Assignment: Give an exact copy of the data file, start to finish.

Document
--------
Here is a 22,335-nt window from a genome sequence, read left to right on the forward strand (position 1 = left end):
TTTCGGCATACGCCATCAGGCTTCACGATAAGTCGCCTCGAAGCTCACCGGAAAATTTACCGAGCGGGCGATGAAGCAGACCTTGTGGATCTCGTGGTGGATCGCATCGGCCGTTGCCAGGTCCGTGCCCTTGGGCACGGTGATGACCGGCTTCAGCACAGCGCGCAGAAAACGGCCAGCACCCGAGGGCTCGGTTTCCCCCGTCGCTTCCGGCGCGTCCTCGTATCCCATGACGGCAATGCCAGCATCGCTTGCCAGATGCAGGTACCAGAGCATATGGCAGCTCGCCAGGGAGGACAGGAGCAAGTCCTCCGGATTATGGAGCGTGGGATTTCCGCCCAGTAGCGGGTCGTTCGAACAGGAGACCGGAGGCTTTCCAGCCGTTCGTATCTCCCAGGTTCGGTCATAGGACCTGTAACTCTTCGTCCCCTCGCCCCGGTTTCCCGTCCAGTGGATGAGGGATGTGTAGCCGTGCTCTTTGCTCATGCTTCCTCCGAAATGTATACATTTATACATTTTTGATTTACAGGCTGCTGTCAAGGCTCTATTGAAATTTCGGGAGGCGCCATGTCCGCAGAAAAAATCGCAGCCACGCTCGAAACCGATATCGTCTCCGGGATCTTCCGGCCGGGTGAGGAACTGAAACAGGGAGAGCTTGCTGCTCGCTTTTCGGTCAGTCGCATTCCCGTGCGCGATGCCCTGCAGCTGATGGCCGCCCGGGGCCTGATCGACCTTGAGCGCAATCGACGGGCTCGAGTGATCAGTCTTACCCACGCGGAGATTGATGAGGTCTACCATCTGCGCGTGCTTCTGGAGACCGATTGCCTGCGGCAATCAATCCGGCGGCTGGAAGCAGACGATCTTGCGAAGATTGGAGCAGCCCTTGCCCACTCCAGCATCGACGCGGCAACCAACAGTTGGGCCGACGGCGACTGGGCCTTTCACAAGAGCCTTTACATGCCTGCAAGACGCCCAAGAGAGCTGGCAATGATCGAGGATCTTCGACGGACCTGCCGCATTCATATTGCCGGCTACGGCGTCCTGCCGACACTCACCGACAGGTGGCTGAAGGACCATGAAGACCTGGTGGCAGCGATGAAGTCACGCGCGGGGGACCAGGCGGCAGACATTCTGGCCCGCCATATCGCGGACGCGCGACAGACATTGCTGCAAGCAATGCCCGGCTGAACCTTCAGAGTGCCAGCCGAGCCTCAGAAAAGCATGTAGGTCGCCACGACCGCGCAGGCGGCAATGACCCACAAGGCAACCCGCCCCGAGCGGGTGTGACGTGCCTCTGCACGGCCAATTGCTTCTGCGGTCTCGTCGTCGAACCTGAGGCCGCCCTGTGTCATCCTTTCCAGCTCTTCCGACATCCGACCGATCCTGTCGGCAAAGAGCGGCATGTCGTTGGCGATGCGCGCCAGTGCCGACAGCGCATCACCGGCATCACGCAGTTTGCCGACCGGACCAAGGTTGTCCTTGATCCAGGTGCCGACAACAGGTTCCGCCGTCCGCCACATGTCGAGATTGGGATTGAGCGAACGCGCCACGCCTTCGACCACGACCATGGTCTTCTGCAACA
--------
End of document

Here is a 22,335-nt window from a genome sequence, read left to right on the forward strand (position 1 = left end):
TTTCGGCATACGCCATCAGGCTTCACGATAAGTCGCCTCGAAGCTCACCGGAAAATTTACCGAGCGGGCGATGAAGCAGACCTTGTGGATCTCGTGGTGGATCGCATCGGCCGTTGCCAGGTCCGTGCCCTTGGGCACGGTGATGACCGGCTTCAGCACAGCGCGCAGAAAACGGCCAGCACCCGAGGGCTCGGTTTCCCCCGTCGCTTCCGGCGCGTCCTCGTATCCCATGACGGCAATGCCAGCATCGCTTGCCAGATGCAGGTACCAGAGCATATGGCAGCTCGCCAGGGAGGACAGGAGCAAGTCCTCCGGATTATGGAGCGTGGGATTTCCGCCCAGTAGCGGGTCGTTCGAACAGGAGACCGGAGGCTTTCCAGCCGTTCGTATCTCCCAGGTTCGGTCATAGGACCTGTAACTCTTCGTCCCCTCGCCCCGGTTTCCCGTCCAGTGGATGAGGGATGTGTAGCCGTGCTCTTTGCTCATGCTTCCTCCGAAATGTATACATTTATACATTTTTGATTTACAGGCTGCTGTCAAGGCTCTATTGAAATTTCGGGAGGCGCCATGTCCGCAGAAAAAATCGCAGCCACGCTCGAAACCGATATCGTCTCCGGGATCTTCCGGCCGGGTGAGGAACTGAAACAGGGAGAGCTTGCTGCTCGCTTTTCGGTCAGTCGCATTCCCGTGCGCGATGCCCTGCAGCTGATGGCCGCCCGGGGCCTGATCGACCTTGAGCGCAATCGACGGGCTCGAGTGATCAGTCTTACCCACGCGGAGATTGATGAGGTCTACCATCTGCGCGTGCTTCTGGAGACCGATTGCCTGCGGCAATCAATCCGGCGGCTGGAAGCAGACGATCTTGCGAAGATTGGAGCAGCCCTTGCCCACTCCAGCATCGACGCGGCAACCAACAGTTGGGCCGACGGCGACTGGGCCTTTCACAAGAGCCTTTACATGCCTGCAAGACGCCCAAGAGAGCTGGCAATGATCGAGGATCTTCGACGGACCTGCCGCATTCATATTGCCGGCTACGGCGTCCTGCCGACACTCACCGACAGGTGGCTGAAGGACCATGAAGACCTGGTGGCAGCGATGAAGTCACGCGCGGGGGACCAGGCGGCAGACATTCTGGCCCGCCATATCGCGGACGCGCGACAGACATTGCTGCAAGCAATGCCCGGCTGAACCTTCAGAGTGCCAGCCGAGCCTCAGAAAAGCATGTAGGTCGCCACGACCGCGCAGGCGGCAATGACCCACAAGGCAACCCGCCCCGAGCGGGTGTGACGTGCCTCTGCACGGCCAATTGCTTCTGCGGTCTCGTCGTCGAACCTGAGGCCGCCCTGTGTCATCCTTTCCAGCTCTTCCGACATCCGACCGATCCTGTCGGCAAAGAGCGGCATGTCGTTGGCGATGCGCGCCAGTGCCGACAGCGCATCACCGGCATCACGCAGTTTGCCGACCGGACCAAGGTTGTCCTTGATCCAGGTGCCGACAACAGGTTCCGCCGTCCGCCACATGTCGAGATTGGGATTGAGCGAACGCGCCACGCCTTCGACCACGACCATGGTCTTCTGCAACA